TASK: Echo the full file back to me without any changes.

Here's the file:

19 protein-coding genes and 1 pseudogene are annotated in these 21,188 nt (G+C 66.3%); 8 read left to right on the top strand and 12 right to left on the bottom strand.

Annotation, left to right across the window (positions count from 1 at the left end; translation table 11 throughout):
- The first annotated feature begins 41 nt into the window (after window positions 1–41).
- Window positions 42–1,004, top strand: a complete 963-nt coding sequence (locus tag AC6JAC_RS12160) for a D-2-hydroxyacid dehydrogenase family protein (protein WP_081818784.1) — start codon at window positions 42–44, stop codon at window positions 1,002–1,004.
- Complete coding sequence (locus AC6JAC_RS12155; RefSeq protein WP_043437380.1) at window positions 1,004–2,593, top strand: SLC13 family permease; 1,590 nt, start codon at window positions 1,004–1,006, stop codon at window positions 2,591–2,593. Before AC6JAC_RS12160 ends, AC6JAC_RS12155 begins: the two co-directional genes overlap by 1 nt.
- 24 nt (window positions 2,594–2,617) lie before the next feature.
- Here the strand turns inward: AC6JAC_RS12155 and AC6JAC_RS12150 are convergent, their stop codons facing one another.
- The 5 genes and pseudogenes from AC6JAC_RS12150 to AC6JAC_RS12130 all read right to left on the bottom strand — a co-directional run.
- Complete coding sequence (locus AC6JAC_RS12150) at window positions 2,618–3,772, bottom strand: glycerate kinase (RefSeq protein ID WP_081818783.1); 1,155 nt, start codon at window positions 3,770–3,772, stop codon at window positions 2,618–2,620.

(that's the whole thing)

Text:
19 protein-coding genes and 1 pseudogene are annotated in these 21,188 nt (G+C 66.3%); 8 read left to right on the top strand and 12 right to left on the bottom strand.

Annotation, left to right across the window (positions count from 1 at the left end; translation table 11 throughout):
- The first annotated feature begins 41 nt into the window (after window positions 1–41).
- Window positions 42–1,004, top strand: a complete 963-nt coding sequence (locus tag AC6JAC_RS12160) for a D-2-hydroxyacid dehydrogenase family protein (protein WP_081818784.1) — start codon at window positions 42–44, stop codon at window positions 1,002–1,004.
- Complete coding sequence (locus AC6JAC_RS12155; RefSeq protein WP_043437380.1) at window positions 1,004–2,593, top strand: SLC13 family permease; 1,590 nt, start codon at window positions 1,004–1,006, stop codon at window positions 2,591–2,593. Before AC6JAC_RS12160 ends, AC6JAC_RS12155 begins: the two co-directional genes overlap by 1 nt.
- 24 nt (window positions 2,594–2,617) lie before the next feature.
- Here the strand turns inward: AC6JAC_RS12155 and AC6JAC_RS12150 are convergent, their stop codons facing one another.
- The 5 genes and pseudogenes from AC6JAC_RS12150 to AC6JAC_RS12130 all read right to left on the bottom strand — a co-directional run.
- Complete coding sequence (locus AC6JAC_RS12150) at window positions 2,618–3,772, bottom strand: glycerate kinase (RefSeq protein ID WP_081818783.1); 1,155 nt, start codon at window positions 3,770–3,772, stop codon at window positions 2,618–2,620.